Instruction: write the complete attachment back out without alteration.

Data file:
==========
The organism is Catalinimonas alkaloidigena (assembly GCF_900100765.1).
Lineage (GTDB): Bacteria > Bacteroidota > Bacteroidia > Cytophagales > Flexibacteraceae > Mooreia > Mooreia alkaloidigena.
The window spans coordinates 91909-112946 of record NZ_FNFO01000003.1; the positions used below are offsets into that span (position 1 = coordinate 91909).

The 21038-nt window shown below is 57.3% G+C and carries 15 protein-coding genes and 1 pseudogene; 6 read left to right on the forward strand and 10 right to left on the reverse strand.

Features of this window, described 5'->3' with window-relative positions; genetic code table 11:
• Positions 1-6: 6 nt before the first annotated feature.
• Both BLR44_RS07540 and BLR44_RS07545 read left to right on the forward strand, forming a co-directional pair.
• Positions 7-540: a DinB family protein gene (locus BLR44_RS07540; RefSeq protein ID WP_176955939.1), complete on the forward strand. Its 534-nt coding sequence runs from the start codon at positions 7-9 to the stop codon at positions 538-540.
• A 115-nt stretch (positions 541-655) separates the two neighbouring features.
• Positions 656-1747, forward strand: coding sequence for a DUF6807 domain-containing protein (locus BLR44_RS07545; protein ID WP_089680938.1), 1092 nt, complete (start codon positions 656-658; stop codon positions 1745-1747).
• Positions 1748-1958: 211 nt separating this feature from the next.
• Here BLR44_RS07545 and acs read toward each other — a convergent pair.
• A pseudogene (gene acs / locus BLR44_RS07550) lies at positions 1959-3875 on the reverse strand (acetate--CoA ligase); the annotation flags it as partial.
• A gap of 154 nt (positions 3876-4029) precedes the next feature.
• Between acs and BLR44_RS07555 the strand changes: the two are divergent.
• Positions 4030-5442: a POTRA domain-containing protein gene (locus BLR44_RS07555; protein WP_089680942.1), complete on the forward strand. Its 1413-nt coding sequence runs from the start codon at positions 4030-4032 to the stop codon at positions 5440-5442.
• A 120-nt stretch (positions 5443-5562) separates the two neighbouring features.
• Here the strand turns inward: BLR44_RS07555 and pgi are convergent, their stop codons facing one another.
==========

The organism is Catalinimonas alkaloidigena (assembly GCF_900100765.1).
Lineage (GTDB): Bacteria > Bacteroidota > Bacteroidia > Cytophagales > Flexibacteraceae > Mooreia > Mooreia alkaloidigena.
The window spans coordinates 91909-112946 of record NZ_FNFO01000003.1; the positions used below are offsets into that span (position 1 = coordinate 91909).

The 21038-nt window shown below is 57.3% G+C and carries 15 protein-coding genes and 1 pseudogene; 6 read left to right on the forward strand and 10 right to left on the reverse strand.

Features of this window, described 5'->3' with window-relative positions; genetic code table 11:
• Positions 1-6: 6 nt before the first annotated feature.
• Both BLR44_RS07540 and BLR44_RS07545 read left to right on the forward strand, forming a co-directional pair.
• Positions 7-540: a DinB family protein gene (locus BLR44_RS07540; RefSeq protein ID WP_176955939.1), complete on the forward strand. Its 534-nt coding sequence runs from the start codon at positions 7-9 to the stop codon at positions 538-540.
• A 115-nt stretch (positions 541-655) separates the two neighbouring features.
• Positions 656-1747, forward strand: coding sequence for a DUF6807 domain-containing protein (locus BLR44_RS07545; protein ID WP_089680938.1), 1092 nt, complete (start codon positions 656-658; stop codon positions 1745-1747).
• Positions 1748-1958: 211 nt separating this feature from the next.
• Here BLR44_RS07545 and acs read toward each other — a convergent pair.
• A pseudogene (gene acs / locus BLR44_RS07550) lies at positions 1959-3875 on the reverse strand (acetate--CoA ligase); the annotation flags it as partial.
• A gap of 154 nt (positions 3876-4029) precedes the next feature.
• Between acs and BLR44_RS07555 the strand changes: the two are divergent.
• Positions 4030-5442: a POTRA domain-containing protein gene (locus BLR44_RS07555; protein WP_089680942.1), complete on the forward strand. Its 1413-nt coding sequence runs from the start codon at positions 4030-4032 to the stop codon at positions 5440-5442.
• A 120-nt stretch (positions 5443-5562) separates the two neighbouring features.
• Here the strand turns inward: BLR44_RS07555 and pgi are convergent, their stop codons facing one another.